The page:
Background and Intangibles
Banuelos: Signed out of Mexico in 2008, Manny Banuelos made his professional debut in the Gulf Coast League that summer, pitching well for the GCL Yankees and emerging as a sleeper to watch. He followed that up with a strong 2009 season in the South Atlantic League, then continued pitching well in 2010, although his season didn't get started until June due to a spring appendectomy. He was the youngest and one of the most impressive pitchers in the Arizona Fall League. He has excellent mound presence and a mature demeanor, especially given his age, earning high marks for his makeup.
Perez: Martin Perez was signed out of Venezuela in 2007, earning a $580,000 bonus. He was raw and didn't throw hard at that point, but the Rangers loved his projectability. He had a decent North American debut in the Northwest League in 2008, then bumped up his velocity and broke out with a spectacular performance in the South Atlantic League in 2009, earning a late promotion to Double-A. He returned to Frisco for 2010 but struggled, losing the touch with his mechanics and being bothered by nagging injuries. He was very confident in A-ball in '09, but since reaching Double-A he's looked nervous at times. One observer told me that Perez looked "totally lost on the mound" during a difficult start last summer, but other observers told me he looked just fine in other games. The Rangers admit he'll overthrow at times but point out that he was extremely young for Double-A last year and that he just needs to get more experience.
Advantage: Perez had a higher profile as an amateur, but Banuelos has come a long way quickly. I don't think there is anything wrong with Perez that more experience won't cure, but Banuelos is ahead in the "intangible" makeup game at this point.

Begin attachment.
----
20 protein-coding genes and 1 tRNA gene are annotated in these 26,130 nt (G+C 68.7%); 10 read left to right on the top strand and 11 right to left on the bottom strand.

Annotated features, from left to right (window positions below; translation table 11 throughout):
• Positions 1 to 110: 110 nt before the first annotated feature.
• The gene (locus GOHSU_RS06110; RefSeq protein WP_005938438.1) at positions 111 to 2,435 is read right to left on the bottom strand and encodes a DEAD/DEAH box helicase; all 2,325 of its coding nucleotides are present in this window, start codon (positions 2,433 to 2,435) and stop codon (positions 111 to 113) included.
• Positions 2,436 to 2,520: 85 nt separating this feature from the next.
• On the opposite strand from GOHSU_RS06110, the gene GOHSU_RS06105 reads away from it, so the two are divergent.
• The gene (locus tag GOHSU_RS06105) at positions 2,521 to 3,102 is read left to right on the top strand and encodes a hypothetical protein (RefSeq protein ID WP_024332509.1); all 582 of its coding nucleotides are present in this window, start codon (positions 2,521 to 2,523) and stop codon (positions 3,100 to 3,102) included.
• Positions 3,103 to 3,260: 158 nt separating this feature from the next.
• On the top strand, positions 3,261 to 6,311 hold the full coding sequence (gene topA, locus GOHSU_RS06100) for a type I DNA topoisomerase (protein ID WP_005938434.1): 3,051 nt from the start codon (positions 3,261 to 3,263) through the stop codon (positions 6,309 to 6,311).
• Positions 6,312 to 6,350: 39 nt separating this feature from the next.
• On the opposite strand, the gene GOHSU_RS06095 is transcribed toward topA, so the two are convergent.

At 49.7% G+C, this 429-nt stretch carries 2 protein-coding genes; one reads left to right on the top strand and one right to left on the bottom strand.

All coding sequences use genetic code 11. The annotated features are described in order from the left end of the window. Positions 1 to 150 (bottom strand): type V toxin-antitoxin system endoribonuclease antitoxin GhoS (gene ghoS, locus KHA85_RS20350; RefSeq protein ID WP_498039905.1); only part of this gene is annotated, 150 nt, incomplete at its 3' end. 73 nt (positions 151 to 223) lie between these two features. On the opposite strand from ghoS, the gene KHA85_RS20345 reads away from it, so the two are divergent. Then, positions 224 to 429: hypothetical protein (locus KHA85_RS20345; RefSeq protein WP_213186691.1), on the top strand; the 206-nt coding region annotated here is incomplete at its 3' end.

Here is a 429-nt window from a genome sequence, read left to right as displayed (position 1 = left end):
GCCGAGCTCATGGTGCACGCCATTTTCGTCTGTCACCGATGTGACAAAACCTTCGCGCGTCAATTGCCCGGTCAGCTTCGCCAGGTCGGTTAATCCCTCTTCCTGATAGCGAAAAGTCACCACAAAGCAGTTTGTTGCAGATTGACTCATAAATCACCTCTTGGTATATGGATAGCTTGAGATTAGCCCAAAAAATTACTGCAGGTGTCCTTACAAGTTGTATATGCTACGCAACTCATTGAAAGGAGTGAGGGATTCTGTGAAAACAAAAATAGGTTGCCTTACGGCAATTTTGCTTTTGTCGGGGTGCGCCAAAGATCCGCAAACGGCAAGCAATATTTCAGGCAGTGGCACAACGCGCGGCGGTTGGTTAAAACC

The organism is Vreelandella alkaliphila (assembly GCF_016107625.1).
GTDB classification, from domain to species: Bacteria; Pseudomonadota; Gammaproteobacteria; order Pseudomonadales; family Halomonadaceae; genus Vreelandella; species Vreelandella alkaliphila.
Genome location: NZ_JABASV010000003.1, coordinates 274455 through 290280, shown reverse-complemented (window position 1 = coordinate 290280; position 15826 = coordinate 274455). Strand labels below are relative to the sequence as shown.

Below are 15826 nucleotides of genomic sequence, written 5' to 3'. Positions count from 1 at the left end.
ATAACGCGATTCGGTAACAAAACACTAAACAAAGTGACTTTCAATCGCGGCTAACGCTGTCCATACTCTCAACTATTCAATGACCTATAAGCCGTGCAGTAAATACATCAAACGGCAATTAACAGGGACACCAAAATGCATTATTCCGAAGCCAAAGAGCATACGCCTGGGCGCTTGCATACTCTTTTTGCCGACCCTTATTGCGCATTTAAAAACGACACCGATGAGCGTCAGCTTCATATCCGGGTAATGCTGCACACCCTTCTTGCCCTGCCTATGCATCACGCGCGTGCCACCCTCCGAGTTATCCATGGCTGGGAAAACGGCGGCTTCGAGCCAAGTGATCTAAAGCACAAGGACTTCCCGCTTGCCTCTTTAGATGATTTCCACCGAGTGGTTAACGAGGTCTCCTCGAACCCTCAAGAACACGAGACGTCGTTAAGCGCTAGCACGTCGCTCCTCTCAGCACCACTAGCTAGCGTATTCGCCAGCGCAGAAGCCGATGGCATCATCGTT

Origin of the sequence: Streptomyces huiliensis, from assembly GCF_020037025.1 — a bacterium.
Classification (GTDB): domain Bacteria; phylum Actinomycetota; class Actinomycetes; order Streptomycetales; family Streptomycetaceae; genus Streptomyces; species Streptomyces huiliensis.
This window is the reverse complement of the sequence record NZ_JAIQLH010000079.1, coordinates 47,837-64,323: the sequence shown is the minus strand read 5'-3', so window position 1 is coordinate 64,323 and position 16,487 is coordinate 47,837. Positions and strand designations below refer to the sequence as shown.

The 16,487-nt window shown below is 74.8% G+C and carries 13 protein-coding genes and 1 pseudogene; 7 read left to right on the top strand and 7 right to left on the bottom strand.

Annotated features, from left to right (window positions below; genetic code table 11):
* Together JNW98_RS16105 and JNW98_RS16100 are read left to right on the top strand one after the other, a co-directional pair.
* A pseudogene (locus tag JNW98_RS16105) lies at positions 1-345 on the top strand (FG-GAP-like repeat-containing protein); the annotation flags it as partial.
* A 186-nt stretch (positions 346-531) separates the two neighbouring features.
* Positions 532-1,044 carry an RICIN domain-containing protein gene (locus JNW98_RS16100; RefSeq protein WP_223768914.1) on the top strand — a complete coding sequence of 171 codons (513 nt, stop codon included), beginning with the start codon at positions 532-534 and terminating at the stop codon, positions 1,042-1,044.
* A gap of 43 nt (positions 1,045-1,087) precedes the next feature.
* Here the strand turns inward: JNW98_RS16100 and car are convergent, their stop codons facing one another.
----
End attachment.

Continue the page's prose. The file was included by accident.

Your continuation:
Physicality, Health, and Tools
Banuelos: Banuelos is a 5-10, 155 pound left-handed hitter and thrower, born March 13, 1991. He isn't the best athlete in the world, but he generates excellent velocity for a pitcher his size, throwing 90-94 MPH and sometimes higher. His mechanics are smooth, clean, and easy, and scouts have a hard time figuring out how he throws so hard with so little apparent effort. He threw just 87-92 MPH in past seasons, so the velocity boost last year was very noticeable. Banuelos mixes the heater with a very good changeup and an improving curveball, which was below average in '09 but rated as at least solid last year and looked plus to me when I saw him in Arizona. His control is very good-to-excellent. Although the appendicitis last year is obviously not going to recur, he did suffer from a "tired arm" in 2009, and some scouts wonder about his durability given his size. The Yankees believe that he has a good shot at staying healthy due to his delivery.
Perez: Perez is a 6-0, 178 pound left-handed hitter and thrower, born April 4, 1991. He can hit 95 MPH when his mechanics are in synch, but he often threw just 88-91 MPH during his struggles in Double-A last year. At this best, he has a clean, balanced, low-effort delivery generating easy velocity, but he's still prone to overthrowing, hurting both his command and stuff. His changeup is above average for his age and helps him look like a young Johan Santana when all is well. Perez also flashes a plus curveball, but the pitch is erratic and sometimes fails him. He showed both command and control in 2009, but it's been more troublesome in Double-A, strong in some games and weak in others. He's avoided arm problems thus far, though a strained lower back bothered him last summer and could have been partially responsible for his struggles.